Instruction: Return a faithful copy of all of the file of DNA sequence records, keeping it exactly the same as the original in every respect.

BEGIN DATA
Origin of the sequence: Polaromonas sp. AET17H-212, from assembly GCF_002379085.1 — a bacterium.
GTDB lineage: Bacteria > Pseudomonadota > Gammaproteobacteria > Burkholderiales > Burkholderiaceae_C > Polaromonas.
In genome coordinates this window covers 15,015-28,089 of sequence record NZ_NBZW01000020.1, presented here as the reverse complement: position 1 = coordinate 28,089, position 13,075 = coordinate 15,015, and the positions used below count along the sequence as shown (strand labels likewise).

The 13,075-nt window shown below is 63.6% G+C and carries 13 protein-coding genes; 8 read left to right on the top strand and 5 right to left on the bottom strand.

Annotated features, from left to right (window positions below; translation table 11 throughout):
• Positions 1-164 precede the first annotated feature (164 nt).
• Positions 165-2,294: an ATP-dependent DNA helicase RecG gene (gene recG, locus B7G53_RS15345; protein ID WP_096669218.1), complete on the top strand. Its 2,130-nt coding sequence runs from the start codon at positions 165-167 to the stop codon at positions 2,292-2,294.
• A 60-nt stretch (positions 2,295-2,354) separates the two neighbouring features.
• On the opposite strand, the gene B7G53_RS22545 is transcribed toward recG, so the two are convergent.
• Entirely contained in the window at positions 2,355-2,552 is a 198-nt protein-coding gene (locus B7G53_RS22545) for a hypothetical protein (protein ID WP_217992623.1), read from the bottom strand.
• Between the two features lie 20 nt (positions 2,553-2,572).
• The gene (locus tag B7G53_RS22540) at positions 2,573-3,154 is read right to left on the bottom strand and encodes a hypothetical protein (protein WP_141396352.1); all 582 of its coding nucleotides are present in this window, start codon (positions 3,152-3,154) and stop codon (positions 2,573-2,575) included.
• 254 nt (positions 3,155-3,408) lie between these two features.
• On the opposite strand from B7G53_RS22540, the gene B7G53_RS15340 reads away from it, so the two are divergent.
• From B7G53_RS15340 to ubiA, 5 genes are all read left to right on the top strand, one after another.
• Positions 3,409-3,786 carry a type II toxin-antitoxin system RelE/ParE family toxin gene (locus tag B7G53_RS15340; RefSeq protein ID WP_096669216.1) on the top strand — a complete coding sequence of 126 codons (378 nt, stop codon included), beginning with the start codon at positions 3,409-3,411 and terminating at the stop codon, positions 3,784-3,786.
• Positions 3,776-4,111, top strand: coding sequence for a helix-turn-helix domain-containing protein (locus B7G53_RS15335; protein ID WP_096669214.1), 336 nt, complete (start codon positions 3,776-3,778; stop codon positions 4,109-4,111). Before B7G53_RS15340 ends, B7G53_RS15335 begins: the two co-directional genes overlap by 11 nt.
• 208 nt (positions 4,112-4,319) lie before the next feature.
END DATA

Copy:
Origin of the sequence: Polaromonas sp. AET17H-212, from assembly GCF_002379085.1 — a bacterium.
GTDB lineage: Bacteria > Pseudomonadota > Gammaproteobacteria > Burkholderiales > Burkholderiaceae_C > Polaromonas.
In genome coordinates this window covers 15,015-28,089 of sequence record NZ_NBZW01000020.1, presented here as the reverse complement: position 1 = coordinate 28,089, position 13,075 = coordinate 15,015, and the positions used below count along the sequence as shown (strand labels likewise).

The 13,075-nt window shown below is 63.6% G+C and carries 13 protein-coding genes; 8 read left to right on the top strand and 5 right to left on the bottom strand.

Annotated features, from left to right (window positions below; translation table 11 throughout):
• Positions 1-164 precede the first annotated feature (164 nt).
• Positions 165-2,294: an ATP-dependent DNA helicase RecG gene (gene recG, locus B7G53_RS15345; protein ID WP_096669218.1), complete on the top strand. Its 2,130-nt coding sequence runs from the start codon at positions 165-167 to the stop codon at positions 2,292-2,294.
• A 60-nt stretch (positions 2,295-2,354) separates the two neighbouring features.
• On the opposite strand, the gene B7G53_RS22545 is transcribed toward recG, so the two are convergent.
• Entirely contained in the window at positions 2,355-2,552 is a 198-nt protein-coding gene (locus B7G53_RS22545) for a hypothetical protein (protein ID WP_217992623.1), read from the bottom strand.
• Between the two features lie 20 nt (positions 2,553-2,572).
• The gene (locus tag B7G53_RS22540) at positions 2,573-3,154 is read right to left on the bottom strand and encodes a hypothetical protein (protein WP_141396352.1); all 582 of its coding nucleotides are present in this window, start codon (positions 3,152-3,154) and stop codon (positions 2,573-2,575) included.
• 254 nt (positions 3,155-3,408) lie between these two features.
• On the opposite strand from B7G53_RS22540, the gene B7G53_RS15340 reads away from it, so the two are divergent.
• From B7G53_RS15340 to ubiA, 5 genes are all read left to right on the top strand, one after another.
• Positions 3,409-3,786 carry a type II toxin-antitoxin system RelE/ParE family toxin gene (locus tag B7G53_RS15340; RefSeq protein ID WP_096669216.1) on the top strand — a complete coding sequence of 126 codons (378 nt, stop codon included), beginning with the start codon at positions 3,409-3,411 and terminating at the stop codon, positions 3,784-3,786.
• Positions 3,776-4,111, top strand: coding sequence for a helix-turn-helix domain-containing protein (locus B7G53_RS15335; protein ID WP_096669214.1), 336 nt, complete (start codon positions 3,776-3,778; stop codon positions 4,109-4,111). Before B7G53_RS15340 ends, B7G53_RS15335 begins: the two co-directional genes overlap by 11 nt.
• 208 nt (positions 4,112-4,319) lie before the next feature.